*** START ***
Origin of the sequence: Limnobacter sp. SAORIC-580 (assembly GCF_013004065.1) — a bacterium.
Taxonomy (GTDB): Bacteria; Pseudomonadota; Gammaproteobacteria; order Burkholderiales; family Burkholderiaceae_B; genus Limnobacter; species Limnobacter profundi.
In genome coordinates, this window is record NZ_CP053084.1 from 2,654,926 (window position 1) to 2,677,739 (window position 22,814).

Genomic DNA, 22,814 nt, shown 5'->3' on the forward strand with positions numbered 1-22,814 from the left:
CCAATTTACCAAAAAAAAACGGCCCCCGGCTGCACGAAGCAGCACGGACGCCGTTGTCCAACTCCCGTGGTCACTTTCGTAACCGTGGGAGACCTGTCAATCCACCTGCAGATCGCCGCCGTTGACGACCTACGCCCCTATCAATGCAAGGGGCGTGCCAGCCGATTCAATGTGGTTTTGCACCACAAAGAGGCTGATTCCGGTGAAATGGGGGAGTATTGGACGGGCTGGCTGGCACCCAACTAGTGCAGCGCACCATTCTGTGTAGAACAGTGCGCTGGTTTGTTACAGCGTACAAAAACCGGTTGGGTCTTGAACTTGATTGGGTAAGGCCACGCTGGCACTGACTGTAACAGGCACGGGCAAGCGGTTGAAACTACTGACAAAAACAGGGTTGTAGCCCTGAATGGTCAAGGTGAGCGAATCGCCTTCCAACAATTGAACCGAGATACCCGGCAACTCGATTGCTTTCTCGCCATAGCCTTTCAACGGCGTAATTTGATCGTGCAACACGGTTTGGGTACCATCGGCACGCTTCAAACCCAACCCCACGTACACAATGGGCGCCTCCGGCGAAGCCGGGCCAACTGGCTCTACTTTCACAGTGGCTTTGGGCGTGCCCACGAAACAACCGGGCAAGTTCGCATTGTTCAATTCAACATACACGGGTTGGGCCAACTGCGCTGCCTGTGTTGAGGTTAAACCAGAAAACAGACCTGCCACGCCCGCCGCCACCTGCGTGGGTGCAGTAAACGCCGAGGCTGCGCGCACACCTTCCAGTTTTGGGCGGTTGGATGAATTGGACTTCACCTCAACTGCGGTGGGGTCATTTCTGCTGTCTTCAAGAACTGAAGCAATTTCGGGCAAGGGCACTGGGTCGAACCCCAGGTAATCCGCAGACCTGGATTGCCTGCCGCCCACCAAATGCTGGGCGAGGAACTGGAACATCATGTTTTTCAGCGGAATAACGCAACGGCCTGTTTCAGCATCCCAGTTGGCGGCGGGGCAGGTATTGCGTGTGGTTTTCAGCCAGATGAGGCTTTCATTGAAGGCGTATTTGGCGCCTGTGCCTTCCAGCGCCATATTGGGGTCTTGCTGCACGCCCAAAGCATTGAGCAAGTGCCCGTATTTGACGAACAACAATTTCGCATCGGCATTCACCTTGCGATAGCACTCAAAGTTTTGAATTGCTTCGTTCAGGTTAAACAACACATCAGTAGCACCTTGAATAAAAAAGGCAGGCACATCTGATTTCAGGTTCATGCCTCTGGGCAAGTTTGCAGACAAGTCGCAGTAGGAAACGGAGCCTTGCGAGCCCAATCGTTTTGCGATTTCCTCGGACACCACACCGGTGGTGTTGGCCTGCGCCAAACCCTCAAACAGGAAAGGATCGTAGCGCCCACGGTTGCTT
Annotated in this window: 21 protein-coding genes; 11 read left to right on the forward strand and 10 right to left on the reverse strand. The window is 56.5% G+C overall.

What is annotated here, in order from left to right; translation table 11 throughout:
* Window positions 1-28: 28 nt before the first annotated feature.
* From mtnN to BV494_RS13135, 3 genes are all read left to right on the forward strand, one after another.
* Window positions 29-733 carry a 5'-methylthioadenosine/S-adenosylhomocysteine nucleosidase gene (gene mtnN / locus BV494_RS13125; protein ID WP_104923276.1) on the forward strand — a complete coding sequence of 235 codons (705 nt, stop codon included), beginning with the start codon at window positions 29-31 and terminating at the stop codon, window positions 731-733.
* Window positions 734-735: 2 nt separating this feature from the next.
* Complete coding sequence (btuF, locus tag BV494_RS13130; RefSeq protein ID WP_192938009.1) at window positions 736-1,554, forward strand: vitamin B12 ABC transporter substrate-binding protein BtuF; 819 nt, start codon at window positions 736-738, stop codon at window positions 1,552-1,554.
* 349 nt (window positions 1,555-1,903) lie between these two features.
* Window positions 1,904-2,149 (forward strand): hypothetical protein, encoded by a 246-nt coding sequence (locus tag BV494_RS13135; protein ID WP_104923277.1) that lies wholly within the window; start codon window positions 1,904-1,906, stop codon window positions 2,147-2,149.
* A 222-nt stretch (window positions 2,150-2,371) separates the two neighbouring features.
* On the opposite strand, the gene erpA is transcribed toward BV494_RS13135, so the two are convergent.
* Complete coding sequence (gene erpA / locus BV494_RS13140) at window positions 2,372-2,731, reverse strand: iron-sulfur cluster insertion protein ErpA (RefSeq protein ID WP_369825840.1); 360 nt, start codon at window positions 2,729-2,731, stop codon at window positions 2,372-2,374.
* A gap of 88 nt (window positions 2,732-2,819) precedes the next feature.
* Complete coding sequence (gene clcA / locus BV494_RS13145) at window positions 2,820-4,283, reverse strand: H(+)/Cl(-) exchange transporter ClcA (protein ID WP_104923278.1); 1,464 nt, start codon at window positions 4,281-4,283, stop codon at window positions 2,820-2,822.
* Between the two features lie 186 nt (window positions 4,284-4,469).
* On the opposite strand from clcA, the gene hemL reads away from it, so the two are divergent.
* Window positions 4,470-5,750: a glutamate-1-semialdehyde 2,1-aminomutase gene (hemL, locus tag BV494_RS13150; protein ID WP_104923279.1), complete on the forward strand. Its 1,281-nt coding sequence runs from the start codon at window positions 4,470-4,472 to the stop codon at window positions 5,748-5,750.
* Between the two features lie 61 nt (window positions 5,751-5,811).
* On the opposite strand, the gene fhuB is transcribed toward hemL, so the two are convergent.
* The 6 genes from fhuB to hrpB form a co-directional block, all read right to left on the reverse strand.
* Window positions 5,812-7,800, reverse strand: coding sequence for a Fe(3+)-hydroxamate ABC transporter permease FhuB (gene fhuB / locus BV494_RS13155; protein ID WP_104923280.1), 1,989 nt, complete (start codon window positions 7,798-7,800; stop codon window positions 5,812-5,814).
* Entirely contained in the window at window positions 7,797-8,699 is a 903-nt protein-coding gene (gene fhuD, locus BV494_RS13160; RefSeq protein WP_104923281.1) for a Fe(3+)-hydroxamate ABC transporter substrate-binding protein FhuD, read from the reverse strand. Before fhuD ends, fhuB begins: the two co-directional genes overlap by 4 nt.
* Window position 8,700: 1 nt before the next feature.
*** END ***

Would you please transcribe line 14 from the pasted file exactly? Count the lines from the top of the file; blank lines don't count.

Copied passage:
* Window positions 1,904-2,149 (forward strand): hypothetical protein, encoded by a 246-nt coding sequence (locus tag BV494_RS13135; protein ID WP_104923277.1) that lies wholly within the window; start codon window positions 1,904-1,906, stop codon window positions 2,147-2,149.